* You can’t drive past five houses in the US, in my experience, without seeing at least one flag on someone’s porch. You can drive for MILES in Canada without seeing any flag at all. And sometimes, when you do, you’ll see the Red-Ensign design that was left behind when the Maple Leaf alone was adopted. (physical) (I’ve been in and out of Whatcom County, WA, too many times to count, though less so since 9-11; done Detroit to Bellingham, WA as a teenager with the family; down and up the Pacific routes to California numerous times; cross-country to Olathe, KS and back with my youngest, it never varies — there might be more flags in all of Sumas, WA than in all of Burnaby, one sizeable sub-rurb of Vancouver)

    * Who is Paul Henderson and why is he a national hero? (cultural) (1972 Hockey Series vs. the Red Army from the USSR)

    * Why, with its liberal abortion laws, is Canada’s per-capita abortion rate half that of the US? (cultural)

    * Twin Towers looked like Revelation 18 to me (smoke of her burning goes up forever…); in the modern day the whore is to the beast as the Evangelical Political Right Wing is to the Republican Party, #45 sure looks like the Man of Lawlessness to me… (personal) While I have many people here agree with me when I mention it, I know of many others who would excommunicate me, even in Canada, for saying that.

    * Have you ever seen the cold open of the pilot of “The Newsroom” (Sorkin, etc.)? The New York Jets fan speaks the truth as most of Canada would see it. (general) He doesn’t say it in the video, but the big moment of transition started when the US took over the position of world power after World War II (see W. R. Mead’s God and Gold for a description of how that transition took place and what might follow it now).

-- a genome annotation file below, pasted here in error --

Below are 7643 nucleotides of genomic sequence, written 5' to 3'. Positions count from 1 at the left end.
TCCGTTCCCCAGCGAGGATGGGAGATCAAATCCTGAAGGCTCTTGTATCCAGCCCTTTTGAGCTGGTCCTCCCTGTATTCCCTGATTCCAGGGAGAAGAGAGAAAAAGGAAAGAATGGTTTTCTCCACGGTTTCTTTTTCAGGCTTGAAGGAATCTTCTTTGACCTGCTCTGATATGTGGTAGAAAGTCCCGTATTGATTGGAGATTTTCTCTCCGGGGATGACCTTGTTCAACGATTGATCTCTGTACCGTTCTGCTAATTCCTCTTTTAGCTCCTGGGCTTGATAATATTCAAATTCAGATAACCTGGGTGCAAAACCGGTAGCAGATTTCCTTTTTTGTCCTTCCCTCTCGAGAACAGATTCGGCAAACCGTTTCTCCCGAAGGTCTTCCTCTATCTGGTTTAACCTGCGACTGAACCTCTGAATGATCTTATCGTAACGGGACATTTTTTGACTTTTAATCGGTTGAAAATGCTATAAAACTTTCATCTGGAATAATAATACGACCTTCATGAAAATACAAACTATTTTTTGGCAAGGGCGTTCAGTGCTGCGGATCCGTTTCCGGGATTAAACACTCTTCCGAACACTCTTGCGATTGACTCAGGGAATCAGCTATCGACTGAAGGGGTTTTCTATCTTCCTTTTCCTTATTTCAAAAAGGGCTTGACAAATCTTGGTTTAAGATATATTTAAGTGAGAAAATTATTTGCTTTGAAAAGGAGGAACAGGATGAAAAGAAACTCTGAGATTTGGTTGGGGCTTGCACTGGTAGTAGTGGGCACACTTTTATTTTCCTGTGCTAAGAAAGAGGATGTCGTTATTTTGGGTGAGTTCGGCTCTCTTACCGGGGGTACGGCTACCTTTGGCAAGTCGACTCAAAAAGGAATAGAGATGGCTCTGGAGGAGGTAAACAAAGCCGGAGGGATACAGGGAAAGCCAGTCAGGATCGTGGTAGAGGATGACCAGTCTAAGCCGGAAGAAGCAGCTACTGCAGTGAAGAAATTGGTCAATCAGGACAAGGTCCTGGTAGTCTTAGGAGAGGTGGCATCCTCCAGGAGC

* Canada is a REALLY diverse place. At one point in our constitutional wrangling, Québec declared itself “une société distincte”, a term I understand NOW to have been pretty racist. But it’s true, Québec is a distinct society, but so is BC, so is Alberta, so is Manitoba, and as for Ontario? I know of at least three different kinds of distinct society there. Hugh MacLennan talked of “Two Solitudes” in Canada but in truth there are many more — as much as anything because of the distances, the long cold distances between the population centres. It’s a 10 hour drive from Vancouver to Calgary, 12 hours to Edmonton. Either of them to Regina would be another 7 or 8 hours, Winnipeg another 6, and from there, 23h by Canada-only routes to Toronto. The driving distances from there through Québec City are a bit more moderate, but out to the Maritimes? North to Yellowknife? Whitehorse, Inuvik — never mind Iqaluit where you’ll have to fly? Lots of room for silence there.

    Back in the day there was a kids’ program called Klahanie (set in Northern Ontario, between Thunder Bay and Hudson Bay) and one whole episode was about “bush fever”. I once drove 13 hours to Fort St. John to visit my parents when they lived there. Ten hours in, there was a sign: Chetwynd 85km, Whitehorse 1536km. If there’s a breakdown, a friendly passerby is gonna be more helpful than AAA/CAA, I can tell you!

    But the diversity is in the church, too: I know Canadian Christians who are aligned (to my horror) with the American Christian Right and others who share my horror in varying degrees. (I have friends on both sides of the Anglican Church of Canada / Anglican Network in Canada, too, but I digress). Rob Ford, Andrew Scheer and Jason Kenney are the examples that show how we’re drifting in your direction, to our loss and shame.